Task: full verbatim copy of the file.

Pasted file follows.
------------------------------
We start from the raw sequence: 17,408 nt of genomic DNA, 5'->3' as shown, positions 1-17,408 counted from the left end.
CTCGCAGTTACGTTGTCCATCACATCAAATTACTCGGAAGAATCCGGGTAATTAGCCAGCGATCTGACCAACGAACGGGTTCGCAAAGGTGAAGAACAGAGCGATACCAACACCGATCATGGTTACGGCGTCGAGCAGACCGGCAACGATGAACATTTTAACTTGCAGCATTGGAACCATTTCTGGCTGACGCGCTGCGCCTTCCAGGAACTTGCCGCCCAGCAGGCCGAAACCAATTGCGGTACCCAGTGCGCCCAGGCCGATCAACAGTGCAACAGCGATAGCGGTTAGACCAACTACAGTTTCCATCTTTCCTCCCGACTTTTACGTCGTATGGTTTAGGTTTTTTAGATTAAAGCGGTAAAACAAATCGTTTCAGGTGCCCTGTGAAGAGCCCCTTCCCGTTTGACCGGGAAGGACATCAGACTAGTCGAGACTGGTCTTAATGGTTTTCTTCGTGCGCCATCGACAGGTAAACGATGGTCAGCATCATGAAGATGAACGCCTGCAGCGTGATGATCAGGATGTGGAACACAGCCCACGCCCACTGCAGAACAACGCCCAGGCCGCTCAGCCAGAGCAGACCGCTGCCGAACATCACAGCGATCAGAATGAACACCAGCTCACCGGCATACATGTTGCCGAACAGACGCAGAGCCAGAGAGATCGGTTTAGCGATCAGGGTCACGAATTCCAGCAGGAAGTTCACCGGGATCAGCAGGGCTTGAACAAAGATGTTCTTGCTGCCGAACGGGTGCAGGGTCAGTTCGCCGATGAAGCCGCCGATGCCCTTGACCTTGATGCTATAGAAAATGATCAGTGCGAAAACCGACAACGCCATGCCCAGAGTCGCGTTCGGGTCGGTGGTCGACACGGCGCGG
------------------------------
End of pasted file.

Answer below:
We start from the raw sequence: 17,408 nt of genomic DNA, 5'->3' as shown, positions 1-17,408 counted from the left end.
CTCGCAGTTACGTTGTCCATCACATCAAATTACTCGGAAGAATCCGGGTAATTAGCCAGCGATCTGACCAACGAACGGGTTCGCAAAGGTGAAGAACAGAGCGATACCAACACCGATCATGGTTACGGCGTCGAGCAGACCGGCAACGATGAACATTTTAACTTGCAGCATTGGAACCATTTCTGGCTGACGCGCTGCGCCTTCCAGGAACTTGCCGCCCAGCAGGCCGAAACCAATTGCGGTACCCAGTGCGCCCAGGCCGATCAACAGTGCAACAGCGATAGCGGTTAGACCAACTACAGTTTCCATCTTTCCTCCCGACTTTTACGTCGTATGGTTTAGGTTTTTTAGATTAAAGCGGTAAAACAAATCGTTTCAGGTGCCCTGTGAAGAGCCCCTTCCCGTTTGACCGGGAAGGACATCAGACTAGTCGAGACTGGTCTTAATGGTTTTCTTCGTGCGCCATCGACAGGTAAACGATGGTCAGCATCATGAAGATGAACGCCTGCAGCGTGATGATCAGGATGTGGAACACAGCCCACGCCCACTGCAGAACAACGCCCAGGCCGCTCAGCCAGAGCAGACCGCTGCCGAACATCACAGCGATCAGAATGAACACCAGCTCACCGGCATACATGTTGCCGAACAGACGCAGAGCCAGAGAGATCGGTTTAGCGATCAGGGTCACGAATTCCAGCAGGAAGTTCACCGGGATCAGCAGGGCTTGAACAAAGATGTTCTTGCTGCCGAACGGGTGCAGGGTCAGTTCGCCGATGAAGCCGCCGATGCCCTTGACCTTGATGCTATAGAAAATGATCAGTGCGAAAACCGACAACGCCATGCCCAGAGTCGCGTTCGGGTCGGTGGTCGACACGGCGCGG